Strong Wills, Strong Parents – Mental Control
The Calculating Child
In his book, 1Solid Answers, Dr. Dobson is asked if children are “really that calculating about their misbehavior.”
His answer? “Some are; some aren’t.”
A child’s desire to control their environment is ‘pre-wired’ into their operating system from the moment they’re conceived. Some are more interested in absolute control than others.
Dr. Dobson continues his response with a story about a young friend of his, named Earl. This inventive son purposefully manipulated his father into such a driving rage that he came in the room swearing, beating at Earl under his bed covers. Dr. Dobson decided “never to let a child manipulate me like that…”
If you have a strong willed, calculating child, I recommend you make the same choice.
Techniques for Optimal Results (General).
Leading your child means shaping their will. That child, a gift from the Lord, needs strong parents. God has given each parent the authority and the responsibility to lead their child through the process of maturing into a healthy, God-honoring, independent adult.
- Guidelines. Determine together that you and your spouse will adhere to God’s timeless Biblical principles in raising children as a team.
- Consequences. Determine what consequences to apply when children misbehave—before the misbehavior occurs. Consequences must be reasonable for the child’s temperament and age.
- Education. Use videos, radio broadcasts, online resources, and support groups (if needed) to learn various methods to lead your child through the maturation process.
- Patience. If a new situation demands immediate action and new consequences, practice patience. Isolate the child (i.e., corner or room) while discussing together the required discipline.
- Agreement. Always ensure both spouses agree on the action to take. In the event of a disagreement, one parent must defer to the other for the time being until further discussion can occur. Decide in advance who will make this final decision. Failure in this area will result in no consequences being applied (or arguing parents), which tells the child they can divide and conquer in the future.
Techniques for Optimal Results (Specific).
A strong-willed, calculating child needs the following from their parents:
- Consequences List. Post a list (keep it short) where all can read or see it. We used the refrigerator. Point to the list when disciplining. You’d be amazed how soon the kids memorize the list.
- Enforce within a time span the child understands.
- Keep it reasonable for the age (For small children, their ‘corner-time’ is their age plus one minute. The parent may have to watch the child to ensure they stay in corner.)
- Consequences should be concrete (loss of privileges, extra work, etc.)
- Immediate action. The parent must make an immediate, firm, and loving response when misbehavior occurs. Don’t hesitate once the rules are in place.
- Determine to keep anger, frustration, and exhaustion under control to avoid a rash response you’ll have to redeem later. Use prayer, memorized scripture, or another technique to stay cool.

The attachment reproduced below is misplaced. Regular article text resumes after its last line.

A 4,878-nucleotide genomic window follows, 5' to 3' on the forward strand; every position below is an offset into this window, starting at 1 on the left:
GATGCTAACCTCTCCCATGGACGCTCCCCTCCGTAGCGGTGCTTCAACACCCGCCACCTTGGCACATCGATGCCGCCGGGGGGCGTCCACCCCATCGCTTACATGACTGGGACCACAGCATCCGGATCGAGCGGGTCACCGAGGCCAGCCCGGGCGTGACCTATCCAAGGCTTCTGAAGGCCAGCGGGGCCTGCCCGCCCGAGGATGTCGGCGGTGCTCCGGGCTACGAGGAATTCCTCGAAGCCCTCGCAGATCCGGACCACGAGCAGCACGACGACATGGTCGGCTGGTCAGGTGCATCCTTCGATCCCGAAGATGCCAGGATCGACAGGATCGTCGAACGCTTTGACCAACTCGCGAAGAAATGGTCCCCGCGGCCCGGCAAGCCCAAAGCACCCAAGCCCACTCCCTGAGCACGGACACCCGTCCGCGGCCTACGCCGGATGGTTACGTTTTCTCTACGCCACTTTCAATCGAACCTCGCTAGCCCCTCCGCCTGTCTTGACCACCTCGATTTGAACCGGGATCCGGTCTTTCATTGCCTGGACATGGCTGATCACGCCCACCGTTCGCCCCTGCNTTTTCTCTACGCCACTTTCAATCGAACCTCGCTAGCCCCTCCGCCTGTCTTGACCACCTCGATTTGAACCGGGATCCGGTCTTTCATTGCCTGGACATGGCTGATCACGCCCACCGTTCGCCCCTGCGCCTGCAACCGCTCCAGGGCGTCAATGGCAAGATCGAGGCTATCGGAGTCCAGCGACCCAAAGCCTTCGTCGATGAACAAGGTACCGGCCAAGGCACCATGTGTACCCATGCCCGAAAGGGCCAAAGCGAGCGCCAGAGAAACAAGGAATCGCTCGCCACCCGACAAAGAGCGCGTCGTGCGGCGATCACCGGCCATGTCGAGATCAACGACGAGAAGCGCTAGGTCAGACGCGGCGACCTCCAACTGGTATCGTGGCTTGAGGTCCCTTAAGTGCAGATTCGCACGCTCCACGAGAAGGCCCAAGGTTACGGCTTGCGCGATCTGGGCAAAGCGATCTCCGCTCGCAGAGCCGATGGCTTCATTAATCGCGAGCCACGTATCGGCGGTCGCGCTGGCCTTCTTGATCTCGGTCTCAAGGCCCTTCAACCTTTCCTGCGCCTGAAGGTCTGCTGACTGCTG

(Note: the methods discussed here cannot cover all situations, but provides a sample of a correct response.)
The Store Meltdown. Timmy is four years old. The last two times in the grocery store, he’s learned you will buy him a treat to keep him quiet. In the middle of the store with half your shopping done, he demands a candy bar that he likes. You tell him, “No,” but he starts yelling. Your two-year-old in the cart begins to raise her voice. When you fail to agree to Timmy’s demands, he falls to the floor screaming and creating a scene.
The Response. Since Timmy has escalated his campaign for control, you must take action. First, assure your two-year-old everything is okay. Pull the cart to the side. Calmly grasp Timmy’s arm and tell him to get up and move over to the cart. Sit him on the floor next to the cart and crouch down to talk with him.
Keep your voice level and firm. Explain the consequence he will receive once he is home (or at a place you can apply the correct discipline). At this age, it may be loss of certain privileges (TV, video, game, playtime), time in the corner at home, or discipline from the father that evening. Tell him his behavior will determine how long he will be in the corner, how many privileges he will lose, or the type of discipline he’ll receive from Dad.
Wait until he gets quiet. If he continues his tirade, take both kids out to the car to see if that will get his attention. You may have to be late to another activity or delay something else you are doing, but it is critical that your son listens and obeys.
Because you have planned ahead for possible misbehavior and determined what actions to take, even if the misbehavior interrupts the day’s events, you will stay in control. And, more importantly, you have shaped the will of your child to obey Godly authority from his parents. Working together as husband and wife, your child will experience effective and reasonable discipline.
Hint: Set aside an undisturbed ‘coffee time’ of about half-an-hour to share the day’s experiences and re-unite as a couple right after dinner. This provides time for any action required after your time together for discipline of the children.
Next month we tackle the second challenge—emotional control. We will also look at a little older child with each succeeding element of control.
Dr. James Dobson, Solid Answers, pp. 107, 108; Question 110